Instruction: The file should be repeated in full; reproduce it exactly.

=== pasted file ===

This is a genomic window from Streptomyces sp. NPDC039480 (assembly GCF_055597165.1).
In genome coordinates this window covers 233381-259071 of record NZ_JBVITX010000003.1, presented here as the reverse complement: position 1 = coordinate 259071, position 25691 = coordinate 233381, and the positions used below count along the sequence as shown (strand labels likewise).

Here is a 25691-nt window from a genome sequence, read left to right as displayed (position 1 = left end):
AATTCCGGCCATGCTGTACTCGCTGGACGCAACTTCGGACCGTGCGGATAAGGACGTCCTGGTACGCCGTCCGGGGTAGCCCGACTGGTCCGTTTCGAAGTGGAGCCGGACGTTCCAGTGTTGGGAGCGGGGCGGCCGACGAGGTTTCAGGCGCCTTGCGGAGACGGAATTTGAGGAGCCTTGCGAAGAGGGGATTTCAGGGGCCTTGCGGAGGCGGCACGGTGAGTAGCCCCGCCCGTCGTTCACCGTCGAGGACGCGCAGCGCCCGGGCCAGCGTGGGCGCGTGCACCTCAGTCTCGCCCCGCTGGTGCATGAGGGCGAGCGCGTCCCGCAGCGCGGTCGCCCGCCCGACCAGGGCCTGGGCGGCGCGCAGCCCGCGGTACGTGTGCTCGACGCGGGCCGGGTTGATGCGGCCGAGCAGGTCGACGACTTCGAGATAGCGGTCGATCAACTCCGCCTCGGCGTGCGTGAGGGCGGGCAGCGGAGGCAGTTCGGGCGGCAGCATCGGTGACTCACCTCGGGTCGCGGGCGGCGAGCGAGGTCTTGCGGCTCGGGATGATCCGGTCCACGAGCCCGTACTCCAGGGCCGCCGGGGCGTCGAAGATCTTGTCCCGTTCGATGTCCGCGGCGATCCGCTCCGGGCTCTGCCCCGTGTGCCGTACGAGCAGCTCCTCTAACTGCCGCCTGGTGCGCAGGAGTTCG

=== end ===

This is a genomic window from Streptomyces sp. NPDC039480 (assembly GCF_055597165.1).
In genome coordinates this window covers 233381-259071 of record NZ_JBVITX010000003.1, presented here as the reverse complement: position 1 = coordinate 259071, position 25691 = coordinate 233381, and the positions used below count along the sequence as shown (strand labels likewise).

Here is a 25691-nt window from a genome sequence, read left to right as displayed (position 1 = left end):
AATTCCGGCCATGCTGTACTCGCTGGACGCAACTTCGGACCGTGCGGATAAGGACGTCCTGGTACGCCGTCCGGGGTAGCCCGACTGGTCCGTTTCGAAGTGGAGCCGGACGTTCCAGTGTTGGGAGCGGGGCGGCCGACGAGGTTTCAGGCGCCTTGCGGAGACGGAATTTGAGGAGCCTTGCGAAGAGGGGATTTCAGGGGCCTTGCGGAGGCGGCACGGTGAGTAGCCCCGCCCGTCGTTCACCGTCGAGGACGCGCAGCGCCCGGGCCAGCGTGGGCGCGTGCACCTCAGTCTCGCCCCGCTGGTGCATGAGGGCGAGCGCGTCCCGCAGCGCGGTCGCCCGCCCGACCAGGGCCTGGGCGGCGCGCAGCCCGCGGTACGTGTGCTCGACGCGGGCCGGGTTGATGCGGCCGAGCAGGTCGACGACTTCGAGATAGCGGTCGATCAACTCCGCCTCGGCGTGCGTGAGGGCGGGCAGCGGAGGCAGTTCGGGCGGCAGCATCGGTGACTCACCTCGGGTCGCGGGCGGCGAGCGAGGTCTTGCGGCTCGGGATGATCCGGTCCACGAGCCCGTACTCCAGGGCCGCCGGGGCGTCGAAGATCTTGTCCCGTTCGATGTCCGCGGCGATCCGCTCCGGGCTCTGCCCCGTGTGCCGTACGAGCAGCTCCTCTAACTGCCGCCTGGTGCGCAGGAGTTCG